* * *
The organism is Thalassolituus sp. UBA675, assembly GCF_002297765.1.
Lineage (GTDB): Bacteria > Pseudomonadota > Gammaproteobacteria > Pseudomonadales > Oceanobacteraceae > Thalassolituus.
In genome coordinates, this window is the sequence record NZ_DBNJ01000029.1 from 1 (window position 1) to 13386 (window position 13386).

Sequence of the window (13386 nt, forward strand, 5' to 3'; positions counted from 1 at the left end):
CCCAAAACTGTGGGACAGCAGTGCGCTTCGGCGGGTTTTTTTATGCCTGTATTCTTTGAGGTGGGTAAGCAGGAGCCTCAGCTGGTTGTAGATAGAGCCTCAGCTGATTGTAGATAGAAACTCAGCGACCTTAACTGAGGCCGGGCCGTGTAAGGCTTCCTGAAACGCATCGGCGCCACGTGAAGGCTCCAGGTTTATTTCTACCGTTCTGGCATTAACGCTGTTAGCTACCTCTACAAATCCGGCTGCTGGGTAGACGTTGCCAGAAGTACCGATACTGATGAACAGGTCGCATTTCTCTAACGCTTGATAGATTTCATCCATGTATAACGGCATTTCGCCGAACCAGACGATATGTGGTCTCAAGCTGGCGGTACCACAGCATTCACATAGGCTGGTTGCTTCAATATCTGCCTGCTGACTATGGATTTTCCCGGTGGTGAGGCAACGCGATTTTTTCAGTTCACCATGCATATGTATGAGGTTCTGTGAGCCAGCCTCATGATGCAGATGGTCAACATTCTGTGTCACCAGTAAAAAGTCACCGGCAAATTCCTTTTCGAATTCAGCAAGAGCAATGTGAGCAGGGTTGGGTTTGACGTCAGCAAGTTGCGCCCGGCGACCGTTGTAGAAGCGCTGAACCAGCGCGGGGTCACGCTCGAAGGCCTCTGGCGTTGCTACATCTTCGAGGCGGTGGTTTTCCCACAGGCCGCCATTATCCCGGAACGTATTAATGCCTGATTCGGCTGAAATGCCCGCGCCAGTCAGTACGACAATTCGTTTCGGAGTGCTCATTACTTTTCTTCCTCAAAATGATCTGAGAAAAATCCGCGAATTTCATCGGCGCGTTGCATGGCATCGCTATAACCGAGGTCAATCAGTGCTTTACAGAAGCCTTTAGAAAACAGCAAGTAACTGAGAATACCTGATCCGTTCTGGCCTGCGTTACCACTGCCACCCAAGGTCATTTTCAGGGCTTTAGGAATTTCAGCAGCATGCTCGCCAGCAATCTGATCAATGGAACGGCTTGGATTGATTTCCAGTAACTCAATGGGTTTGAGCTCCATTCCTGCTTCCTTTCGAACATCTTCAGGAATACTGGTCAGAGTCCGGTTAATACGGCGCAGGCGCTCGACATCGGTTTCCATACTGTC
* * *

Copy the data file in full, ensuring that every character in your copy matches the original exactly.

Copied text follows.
The organism is Thalassolituus sp. UBA675, assembly GCF_002297765.1.
Lineage (GTDB): Bacteria > Pseudomonadota > Gammaproteobacteria > Pseudomonadales > Oceanobacteraceae > Thalassolituus.
In genome coordinates, this window is the sequence record NZ_DBNJ01000029.1 from 1 (window position 1) to 13386 (window position 13386).

Sequence of the window (13386 nt, forward strand, 5' to 3'; positions counted from 1 at the left end):
CCCAAAACTGTGGGACAGCAGTGCGCTTCGGCGGGTTTTTTTATGCCTGTATTCTTTGAGGTGGGTAAGCAGGAGCCTCAGCTGGTTGTAGATAGAGCCTCAGCTGATTGTAGATAGAAACTCAGCGACCTTAACTGAGGCCGGGCCGTGTAAGGCTTCCTGAAACGCATCGGCGCCACGTGAAGGCTCCAGGTTTATTTCTACCGTTCTGGCATTAACGCTGTTAGCTACCTCTACAAATCCGGCTGCTGGGTAGACGTTGCCAGAAGTACCGATACTGATGAACAGGTCGCATTTCTCTAACGCTTGATAGATTTCATCCATGTATAACGGCATTTCGCCGAACCAGACGATATGTGGTCTCAAGCTGGCGGTACCACAGCATTCACATAGGCTGGTTGCTTCAATATCTGCCTGCTGACTATGGATTTTCCCGGTGGTGAGGCAACGCGATTTTTTCAGTTCACCATGCATATGTATGAGGTTCTGTGAGCCAGCCTCATGATGCAGATGGTCAACATTCTGTGTCACCAGTAAAAAGTCACCGGCAAATTCCTTTTCGAATTCAGCAAGAGCAATGTGAGCAGGGTTGGGTTTGACGTCAGCAAGTTGCGCCCGGCGACCGTTGTAGAAGCGCTGAACCAGCGCGGGGTCACGCTCGAAGGCCTCTGGCGTTGCTACATCTTCGAGGCGGTGGTTTTCCCACAGGCCGCCATTATCCCGGAACGTATTAATGCCTGATTCGGCTGAAATGCCCGCGCCAGTCAGTACGACAATTCGTTTCGGAGTGCTCATTACTTTTCTTCCTCAAAATGATCTGAGAAAAATCCGCGAATTTCATCGGCGCGTTGCATGGCATCGCTATAACCGAGGTCAATCAGTGCTTTACAGAAGCCTTTAGAAAACAGCAAGTAACTGAGAATACCTGATCCGTTCTGGCCTGCGTTACCACTGCCACCCAAGGTCATTTTCAGGGCTTTAGGAATTTCAGCAGCATGCTCGCCAGCAATCTGATCAATGGAACGGCTTGGATTGATTTCCAGTAACTCAATGGGTTTGAGCTCCATTCCTGCTTCCTTTCGAACATCTTCAGGAATACTGGTCAGAGTCCGGTTAATACGGCGCAGGCGCTCGACATCGGTTTCCATACTGTC